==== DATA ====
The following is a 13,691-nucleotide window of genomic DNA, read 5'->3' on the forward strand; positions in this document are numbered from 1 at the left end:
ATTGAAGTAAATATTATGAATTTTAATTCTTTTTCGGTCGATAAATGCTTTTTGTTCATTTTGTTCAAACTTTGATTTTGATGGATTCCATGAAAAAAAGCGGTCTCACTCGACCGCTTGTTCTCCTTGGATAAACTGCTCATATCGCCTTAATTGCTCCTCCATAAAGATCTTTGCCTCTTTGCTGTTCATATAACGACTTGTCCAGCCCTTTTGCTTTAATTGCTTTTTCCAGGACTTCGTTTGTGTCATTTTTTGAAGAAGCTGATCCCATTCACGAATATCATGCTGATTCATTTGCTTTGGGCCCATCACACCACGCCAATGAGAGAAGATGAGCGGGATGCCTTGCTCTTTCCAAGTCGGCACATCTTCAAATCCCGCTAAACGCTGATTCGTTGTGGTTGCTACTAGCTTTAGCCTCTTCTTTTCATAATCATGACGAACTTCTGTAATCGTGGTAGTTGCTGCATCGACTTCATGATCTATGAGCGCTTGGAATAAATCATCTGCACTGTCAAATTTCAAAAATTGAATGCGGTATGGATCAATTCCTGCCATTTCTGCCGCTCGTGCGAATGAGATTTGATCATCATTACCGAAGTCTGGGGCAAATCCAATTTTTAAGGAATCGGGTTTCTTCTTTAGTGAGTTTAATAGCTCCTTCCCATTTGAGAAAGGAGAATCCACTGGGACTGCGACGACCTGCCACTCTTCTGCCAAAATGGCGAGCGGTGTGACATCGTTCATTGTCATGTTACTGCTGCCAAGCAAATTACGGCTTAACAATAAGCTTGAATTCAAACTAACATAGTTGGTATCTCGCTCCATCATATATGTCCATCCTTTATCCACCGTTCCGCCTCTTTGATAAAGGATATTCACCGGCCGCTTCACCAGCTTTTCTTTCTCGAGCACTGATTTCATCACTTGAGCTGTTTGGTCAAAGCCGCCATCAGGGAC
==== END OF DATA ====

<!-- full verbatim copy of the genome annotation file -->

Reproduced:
The following is a 13,691-nucleotide window of genomic DNA, read 5'->3' on the forward strand; positions in this document are numbered from 1 at the left end:
ATTGAAGTAAATATTATGAATTTTAATTCTTTTTCGGTCGATAAATGCTTTTTGTTCATTTTGTTCAAACTTTGATTTTGATGGATTCCATGAAAAAAAGCGGTCTCACTCGACCGCTTGTTCTCCTTGGATAAACTGCTCATATCGCCTTAATTGCTCCTCCATAAAGATCTTTGCCTCTTTGCTGTTCATATAACGACTTGTCCAGCCCTTTTGCTTTAATTGCTTTTTCCAGGACTTCGTTTGTGTCATTTTTTGAAGAAGCTGATCCCATTCACGAATATCATGCTGATTCATTTGCTTTGGGCCCATCACACCACGCCAATGAGAGAAGATGAGCGGGATGCCTTGCTCTTTCCAAGTCGGCACATCTTCAAATCCCGCTAAACGCTGATTCGTTGTGGTTGCTACTAGCTTTAGCCTCTTCTTTTCATAATCATGACGAACTTCTGTAATCGTGGTAGTTGCTGCATCGACTTCATGATCTATGAGCGCTTGGAATAAATCATCTGCACTGTCAAATTTCAAAAATTGAATGCGGTATGGATCAATTCCTGCCATTTCTGCCGCTCGTGCGAATGAGATTTGATCATCATTACCGAAGTCTGGGGCAAATCCAATTTTTAAGGAATCGGGTTTCTTCTTTAGTGAGTTTAATAGCTCCTTCCCATTTGAGAAAGGAGAATCCACTGGGACTGCGACGACCTGCCACTCTTCTGCCAAAATGGCGAGCGGTGTGACATCGTTCATTGTCATGTTACTGCTGCCAAGCAAATTACGGCTTAACAATAAGCTTGAATTCAAACTAACATAGTTGGTATCTCGCTCCATCATATATGTCCATCCTTTATCCACCGTTCCGCCTCTTTGATAAAGGATATTCACCGGCCGCTTCACCAGCTTTTCTTTCTCGAGCACTGATTTCATCACTTGAGCTGTTTGGTCAAAGCCGCCATCAGGGAC